Postural balance in a random sample of 7,979 subjects aged 30 years and over

Gerontology. 2006;52(4):204-13. doi: 10.1159/000093652.


Background: Reliable normative data for force platform measurements of postural balance have not been available.

Methods: Data on postural balance were collected from a representative nationwide sample of a Finnish population aged >or=30 years (n = 7,979). As part of a comprehensive health survey (Health 2000), postural balance was measured with the help of a force platform system in four test conditions: normal standing with eyes open and closed (both for 30 s), semi-tandem (20 s) and tandem stand with eyes open (20 s). In addition, balance abilities were also evaluated by a non-instrumented field test.

Results: The main findings of this study indicated that the differences in balance between subjects belonging to different age categories were apparent already among young and middle-aged subjects. This is true, however, only for the more accurate force platform measurements, as the field test showed a clear ceiling effect up to 60 years of age. At higher ages both methods indicated a further, accelerating decline in balance function. In most cases, males tended to have more pronounced sway, as indicated by the speed and amplitude aspects of the movement of the center of pressure during the force platform registrations and these differences were larger in the older age groups. In contrast, in the field test a larger proportion of males were able to achieve the highest category (10 s in tandem stand) and the proportion of subjects unable to stand for a minimum of 10 s feet side by side was larger among females than males. These observations may partly be due to differences in the participation/acceptable performance in the different tests. In addition, the field test and force platform measurements may partially reflect different aspects of balance abilities.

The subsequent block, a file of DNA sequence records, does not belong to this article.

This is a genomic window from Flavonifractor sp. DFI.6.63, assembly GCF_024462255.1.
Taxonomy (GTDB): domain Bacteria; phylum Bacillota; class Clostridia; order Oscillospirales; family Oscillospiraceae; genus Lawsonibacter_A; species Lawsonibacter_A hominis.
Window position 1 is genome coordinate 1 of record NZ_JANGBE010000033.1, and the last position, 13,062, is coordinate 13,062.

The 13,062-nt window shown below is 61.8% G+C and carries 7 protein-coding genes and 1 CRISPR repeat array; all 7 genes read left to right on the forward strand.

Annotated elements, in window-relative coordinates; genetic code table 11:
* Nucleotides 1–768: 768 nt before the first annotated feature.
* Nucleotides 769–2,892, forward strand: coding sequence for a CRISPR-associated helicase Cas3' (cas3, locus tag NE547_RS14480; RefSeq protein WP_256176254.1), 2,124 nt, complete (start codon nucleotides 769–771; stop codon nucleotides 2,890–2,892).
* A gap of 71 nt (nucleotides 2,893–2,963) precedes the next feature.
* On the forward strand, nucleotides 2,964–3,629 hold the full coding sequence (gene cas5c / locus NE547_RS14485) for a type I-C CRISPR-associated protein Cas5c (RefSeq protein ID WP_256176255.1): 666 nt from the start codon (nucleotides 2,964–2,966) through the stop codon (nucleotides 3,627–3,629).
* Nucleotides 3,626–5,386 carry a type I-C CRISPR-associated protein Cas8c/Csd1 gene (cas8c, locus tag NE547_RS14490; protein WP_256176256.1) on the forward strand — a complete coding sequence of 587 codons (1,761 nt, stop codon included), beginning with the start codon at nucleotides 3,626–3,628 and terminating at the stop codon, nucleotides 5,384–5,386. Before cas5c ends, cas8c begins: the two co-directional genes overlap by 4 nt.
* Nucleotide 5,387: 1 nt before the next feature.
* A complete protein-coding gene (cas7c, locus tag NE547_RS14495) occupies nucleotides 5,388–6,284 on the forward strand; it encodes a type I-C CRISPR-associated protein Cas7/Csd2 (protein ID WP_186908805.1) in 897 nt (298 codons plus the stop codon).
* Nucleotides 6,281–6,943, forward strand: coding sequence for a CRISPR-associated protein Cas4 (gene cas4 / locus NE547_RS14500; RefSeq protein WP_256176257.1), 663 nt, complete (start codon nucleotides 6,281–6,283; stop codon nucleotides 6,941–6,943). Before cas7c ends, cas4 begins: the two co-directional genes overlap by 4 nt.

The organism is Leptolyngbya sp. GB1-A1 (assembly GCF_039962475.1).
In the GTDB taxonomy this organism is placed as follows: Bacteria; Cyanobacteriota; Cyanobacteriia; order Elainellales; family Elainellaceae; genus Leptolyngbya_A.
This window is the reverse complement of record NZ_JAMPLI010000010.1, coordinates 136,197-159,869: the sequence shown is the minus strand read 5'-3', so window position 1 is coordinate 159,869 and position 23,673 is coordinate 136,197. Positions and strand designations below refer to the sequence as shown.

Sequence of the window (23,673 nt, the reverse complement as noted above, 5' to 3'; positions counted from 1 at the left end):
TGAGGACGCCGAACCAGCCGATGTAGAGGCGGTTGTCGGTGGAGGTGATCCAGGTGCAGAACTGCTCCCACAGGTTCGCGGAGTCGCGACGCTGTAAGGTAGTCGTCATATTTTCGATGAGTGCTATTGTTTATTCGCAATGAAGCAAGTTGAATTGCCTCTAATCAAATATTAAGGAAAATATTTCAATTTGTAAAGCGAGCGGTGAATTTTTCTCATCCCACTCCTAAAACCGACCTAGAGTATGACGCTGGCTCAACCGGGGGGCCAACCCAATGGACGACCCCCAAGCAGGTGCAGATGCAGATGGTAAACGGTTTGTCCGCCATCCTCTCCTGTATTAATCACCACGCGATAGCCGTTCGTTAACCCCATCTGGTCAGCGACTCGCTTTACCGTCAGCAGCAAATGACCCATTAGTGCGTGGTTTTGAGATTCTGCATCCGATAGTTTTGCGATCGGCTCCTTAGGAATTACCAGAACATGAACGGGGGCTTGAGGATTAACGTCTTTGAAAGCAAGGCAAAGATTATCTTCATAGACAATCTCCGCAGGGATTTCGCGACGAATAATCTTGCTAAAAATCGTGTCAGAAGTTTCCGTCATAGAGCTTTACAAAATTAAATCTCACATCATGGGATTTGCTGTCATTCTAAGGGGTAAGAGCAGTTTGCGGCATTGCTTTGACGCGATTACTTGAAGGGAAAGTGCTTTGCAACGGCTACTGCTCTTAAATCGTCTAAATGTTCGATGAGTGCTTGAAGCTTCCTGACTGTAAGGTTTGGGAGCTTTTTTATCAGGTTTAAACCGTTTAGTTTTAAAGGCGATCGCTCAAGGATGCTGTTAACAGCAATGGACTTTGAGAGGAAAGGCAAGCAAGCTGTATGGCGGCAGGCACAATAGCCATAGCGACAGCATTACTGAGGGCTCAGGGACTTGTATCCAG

Conclusion: The results of the present study provide normative values for force platform balance tests at an age of 30 years and above. Deterioration in balance function clearly starts at relatively young ages and further accelerates from at about 60 years upwards. Due to systematic differences between males and females, separate normative values for both sexes are needed. Due to marked ceiling effects the field test can only be recommended for older individuals, aged >/=60. On the other hand, force platform registrations in the more demanding tests (semi-tandem and tandem stands) suffer from floor effects in the oldest age groups.

Publication types

  • Multicenter Study

MeSH terms

  • Adult
  • Age Distribution
  • Aged
  • Aged, 80 and over
  • Aging / physiology*
  • Female
  • Finland
  • Health Surveys
  • Humans
  • Male
  • Middle Aged
  • Postural Balance / physiology*
  • Reference Values
  • Sex Distribution
  • Sex Factors